Even though the Oyster was proving very successful and met or exceeded all of Wilsdorf’s hopes for it, there was one problem: he needed an automatic system. Once again Rolex (or Aegler, who actually patented it) took the read of patient modification of an existing product. The first perpetual models are simple subsidiary seconds 8-3/4”’Hunter movements with the “Auto-Rotor” mechanism bolted straight onto the back. This arrangement had three additional benefits. First, the watch could be wound manually if needed. The facility to wind the automatic watch is now something to be taken for granted, but it is interesting to note that all of the early automatics ere incapable of manual winding. Apart from its use during periods of enforced idleness, the manual facility on the Rolex Perpetual gave confidence to those people who still did not trust the watch yet.
Second, because the rotor swung through a full rotation, there was nothing for it to hit, so the movement received no shocks through the sudden braking of a weight. Besides, the watch was less noisy as Rolex advertised: “Rolex, the silent self winder”.

Finally, the arrangement allowed the watchmaker to remove the whole of the automatic mechanism with only two screws and then be faced with a simple manual movement that he would instantly recognize. This is an important factor in the success of Rolex’s automatic movement.

The exact date of the launch of the Rolex Perpetual would seem to be in late 1933 or early 1934. No earlier Rolex advertisement makes any mention of the watch. The first Perpetuals were produced in a case that was another classic Rolex modification, simply the first model Oyster Royal with a new, deeper back.

What we must not forget is that in introducing the Perpetual in 1934, Rolex chose to do so in the depth of the worst depression the industrial world had seen, and as the world’s economies began to improve the Perpetual was waiting.

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Tuesday 08 February, 2011 - 11:20 AM EST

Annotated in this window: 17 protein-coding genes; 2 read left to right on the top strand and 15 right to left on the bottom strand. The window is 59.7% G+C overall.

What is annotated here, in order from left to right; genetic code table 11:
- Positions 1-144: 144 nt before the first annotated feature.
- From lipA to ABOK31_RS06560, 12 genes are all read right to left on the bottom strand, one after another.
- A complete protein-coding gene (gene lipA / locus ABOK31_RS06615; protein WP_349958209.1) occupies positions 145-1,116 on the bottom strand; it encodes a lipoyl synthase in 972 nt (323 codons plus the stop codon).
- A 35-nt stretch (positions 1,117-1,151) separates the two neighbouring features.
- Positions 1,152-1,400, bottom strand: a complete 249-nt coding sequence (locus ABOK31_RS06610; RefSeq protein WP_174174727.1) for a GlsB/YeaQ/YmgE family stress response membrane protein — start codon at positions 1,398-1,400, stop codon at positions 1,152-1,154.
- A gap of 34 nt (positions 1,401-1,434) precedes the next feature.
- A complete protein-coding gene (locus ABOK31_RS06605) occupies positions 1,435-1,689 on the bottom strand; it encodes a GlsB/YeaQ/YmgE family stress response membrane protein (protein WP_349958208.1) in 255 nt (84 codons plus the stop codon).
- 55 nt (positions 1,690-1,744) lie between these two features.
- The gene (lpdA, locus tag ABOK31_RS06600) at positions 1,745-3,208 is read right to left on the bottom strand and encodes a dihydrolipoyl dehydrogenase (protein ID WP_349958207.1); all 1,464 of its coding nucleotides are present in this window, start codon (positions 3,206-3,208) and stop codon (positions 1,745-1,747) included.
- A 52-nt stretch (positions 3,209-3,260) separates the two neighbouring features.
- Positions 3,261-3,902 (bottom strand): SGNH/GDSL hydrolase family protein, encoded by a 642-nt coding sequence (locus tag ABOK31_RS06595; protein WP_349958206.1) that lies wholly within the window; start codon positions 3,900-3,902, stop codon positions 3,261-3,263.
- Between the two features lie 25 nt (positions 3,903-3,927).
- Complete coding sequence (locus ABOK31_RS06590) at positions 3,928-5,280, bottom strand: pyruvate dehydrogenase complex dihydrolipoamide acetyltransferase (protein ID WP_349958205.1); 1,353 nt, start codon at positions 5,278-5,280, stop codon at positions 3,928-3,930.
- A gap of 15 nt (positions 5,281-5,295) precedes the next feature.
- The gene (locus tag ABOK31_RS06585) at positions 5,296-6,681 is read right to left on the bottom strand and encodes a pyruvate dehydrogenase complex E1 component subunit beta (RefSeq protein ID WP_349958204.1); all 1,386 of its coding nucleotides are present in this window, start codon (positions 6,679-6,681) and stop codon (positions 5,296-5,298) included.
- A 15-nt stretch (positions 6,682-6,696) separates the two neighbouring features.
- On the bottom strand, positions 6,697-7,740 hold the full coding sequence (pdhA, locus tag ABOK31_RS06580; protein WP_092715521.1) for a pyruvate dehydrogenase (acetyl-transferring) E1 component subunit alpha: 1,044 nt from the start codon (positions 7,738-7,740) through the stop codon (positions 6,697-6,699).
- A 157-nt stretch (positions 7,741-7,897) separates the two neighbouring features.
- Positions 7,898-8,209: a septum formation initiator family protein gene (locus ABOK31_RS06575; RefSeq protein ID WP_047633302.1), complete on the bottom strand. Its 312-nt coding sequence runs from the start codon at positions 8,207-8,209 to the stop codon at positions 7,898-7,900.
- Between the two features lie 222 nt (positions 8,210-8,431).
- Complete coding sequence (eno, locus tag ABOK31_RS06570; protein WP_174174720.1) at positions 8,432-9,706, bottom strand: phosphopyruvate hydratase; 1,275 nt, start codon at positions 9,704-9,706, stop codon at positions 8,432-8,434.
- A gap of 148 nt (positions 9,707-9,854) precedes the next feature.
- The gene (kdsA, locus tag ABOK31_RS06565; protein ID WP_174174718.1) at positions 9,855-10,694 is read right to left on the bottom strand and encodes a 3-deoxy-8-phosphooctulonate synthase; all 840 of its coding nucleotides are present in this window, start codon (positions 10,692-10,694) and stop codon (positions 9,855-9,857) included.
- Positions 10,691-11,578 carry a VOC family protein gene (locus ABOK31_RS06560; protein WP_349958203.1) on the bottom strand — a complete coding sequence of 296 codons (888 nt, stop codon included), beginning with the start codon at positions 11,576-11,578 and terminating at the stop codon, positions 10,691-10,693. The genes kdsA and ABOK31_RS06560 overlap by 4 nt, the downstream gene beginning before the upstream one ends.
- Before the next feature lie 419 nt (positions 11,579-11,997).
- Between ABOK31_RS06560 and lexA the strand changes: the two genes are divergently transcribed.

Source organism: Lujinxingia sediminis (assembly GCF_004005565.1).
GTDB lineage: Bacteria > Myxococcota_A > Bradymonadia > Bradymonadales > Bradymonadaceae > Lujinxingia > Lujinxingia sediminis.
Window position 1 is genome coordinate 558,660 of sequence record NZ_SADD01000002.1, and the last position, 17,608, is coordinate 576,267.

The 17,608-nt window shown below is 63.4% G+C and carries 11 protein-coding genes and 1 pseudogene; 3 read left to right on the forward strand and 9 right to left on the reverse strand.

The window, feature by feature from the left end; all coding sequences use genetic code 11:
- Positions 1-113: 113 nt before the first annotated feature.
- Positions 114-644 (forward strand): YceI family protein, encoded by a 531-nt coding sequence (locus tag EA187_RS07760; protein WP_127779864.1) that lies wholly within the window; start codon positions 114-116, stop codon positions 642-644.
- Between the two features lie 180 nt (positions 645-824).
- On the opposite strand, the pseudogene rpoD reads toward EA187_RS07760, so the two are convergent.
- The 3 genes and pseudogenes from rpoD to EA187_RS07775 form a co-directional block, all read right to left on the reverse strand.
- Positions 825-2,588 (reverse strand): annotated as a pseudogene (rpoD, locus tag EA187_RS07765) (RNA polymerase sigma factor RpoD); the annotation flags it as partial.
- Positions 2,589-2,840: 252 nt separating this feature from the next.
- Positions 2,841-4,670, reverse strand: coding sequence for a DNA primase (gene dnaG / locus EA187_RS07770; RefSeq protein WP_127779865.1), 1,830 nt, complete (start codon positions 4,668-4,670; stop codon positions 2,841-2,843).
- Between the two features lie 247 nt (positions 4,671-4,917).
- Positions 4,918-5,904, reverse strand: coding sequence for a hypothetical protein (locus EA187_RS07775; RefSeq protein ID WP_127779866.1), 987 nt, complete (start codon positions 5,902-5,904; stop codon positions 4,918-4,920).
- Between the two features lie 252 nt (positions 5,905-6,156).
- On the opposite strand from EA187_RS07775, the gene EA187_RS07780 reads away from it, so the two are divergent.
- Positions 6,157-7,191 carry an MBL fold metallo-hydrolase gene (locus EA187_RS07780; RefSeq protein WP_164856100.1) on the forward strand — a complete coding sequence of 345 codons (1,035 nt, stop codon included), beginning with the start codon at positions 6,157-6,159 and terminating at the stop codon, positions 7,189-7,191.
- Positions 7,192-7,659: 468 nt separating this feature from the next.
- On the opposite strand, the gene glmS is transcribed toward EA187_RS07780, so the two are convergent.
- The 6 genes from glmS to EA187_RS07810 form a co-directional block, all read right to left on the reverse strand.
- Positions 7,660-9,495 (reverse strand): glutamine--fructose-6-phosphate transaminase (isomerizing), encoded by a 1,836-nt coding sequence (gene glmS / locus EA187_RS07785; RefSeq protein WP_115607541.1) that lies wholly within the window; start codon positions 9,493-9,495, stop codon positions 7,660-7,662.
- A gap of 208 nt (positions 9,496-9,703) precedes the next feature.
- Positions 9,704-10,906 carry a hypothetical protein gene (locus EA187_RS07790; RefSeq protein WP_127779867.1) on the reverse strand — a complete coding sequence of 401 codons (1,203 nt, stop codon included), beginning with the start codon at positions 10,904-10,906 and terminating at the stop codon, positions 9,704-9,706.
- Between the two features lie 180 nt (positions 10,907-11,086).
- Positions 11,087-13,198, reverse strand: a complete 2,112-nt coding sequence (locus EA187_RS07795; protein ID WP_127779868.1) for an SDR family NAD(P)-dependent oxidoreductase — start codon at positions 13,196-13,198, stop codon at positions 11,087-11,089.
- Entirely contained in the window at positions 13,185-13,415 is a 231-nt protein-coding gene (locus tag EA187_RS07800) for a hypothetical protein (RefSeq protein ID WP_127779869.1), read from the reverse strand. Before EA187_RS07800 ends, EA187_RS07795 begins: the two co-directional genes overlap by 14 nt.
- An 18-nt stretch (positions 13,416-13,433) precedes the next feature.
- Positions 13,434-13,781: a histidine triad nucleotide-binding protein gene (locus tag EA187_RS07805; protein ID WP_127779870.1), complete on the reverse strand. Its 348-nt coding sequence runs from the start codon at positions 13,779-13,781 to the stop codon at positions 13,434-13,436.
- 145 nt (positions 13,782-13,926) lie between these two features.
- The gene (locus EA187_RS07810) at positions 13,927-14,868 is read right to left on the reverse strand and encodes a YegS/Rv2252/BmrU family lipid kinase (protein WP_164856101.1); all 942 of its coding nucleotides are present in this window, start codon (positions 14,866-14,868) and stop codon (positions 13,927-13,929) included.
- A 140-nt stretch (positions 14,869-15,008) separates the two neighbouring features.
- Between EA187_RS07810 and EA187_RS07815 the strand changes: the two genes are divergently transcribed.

Rolex Explorer

With black dial, large luminous triangle marker at 12 and luminous Arabic numerals for the other quarters, The Explorer is one of the most recognizable Rolex watch together with the Datejust. An explorer watch is the one that has its dial described. It was first designed and made in honor of Edmund Hilary and Tenzing Norgay, the first to reach the summit of Everest wearing Rolex watches. The Explorer was design for explorers and so it had a high visibility dial, an extra strong case and, under request, they could even be lubricated with a special oil which could withstand temperatures between -20ºC and + 40 ºC without changes in its viscosity. The Rolex Explorer line was designed with extremely challenging conditions in mind.  This Rolex watch line was the one that received first the triangle marker at the top of the dial

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Tuesday 01 February, 2011 - 12:20 PM EST


In 1954 Basel, Rolex presented the Submariner model, Rolex pride. The model number 6204 watch was waterproof to a more realistic 200 meters (or 660 feet). It was sold as the watch that was the diver’s friend. When the development of the SCUBA (Self Contained Underwater Breathing Apparatus) diving as a sport really began to take off toward the end of the fifties, a reliable watch was needed as much as a reliable oxygen tank. Rolex developed the Submariner 6204, which had simple parallel hands and it had no protective shoulders by the winding crown and the rotating bezel had only five minute markers. Two years later, this model was replaced by two Submariner models. Theses ones were: the 6538 model (waterproof to 660 feet) and the 6536 model (waterproof only to 330 feet), commonly known by collectors as the “James Bond” models. Then, although the model was redefined it kept the same model number and it introduced a more robust case with bezel markings for the first 15 minutes and a red triangle at the 12 position. Besides, it featured a larger “Triplock” style crown which had the “Brevette” sign under the crown or patented around the circumference. The watch had an officially certified chronometer powered by the new 1030 movement.

When model 5512 was launched in 1959, the new case featured the protective shoulders which defended the weakest part of the watch from inadvertent knocks and harms underwater. The new Submariner was launched on the back of Jacques Piccard’s latest adventure where he dove into a new record depth of 25, 798 feet (10.916 meters). The watch was exposed to pressures of over seven tons per square inch, the watch was found in perfect conditions with no evidence of moisture inside the case.

In 1965, when the 1565 calibre movement was fitted to the Submariner divers had the joy of combining the benefits of both chronometers movements and date function in one watch. The new model’s number was: 1680.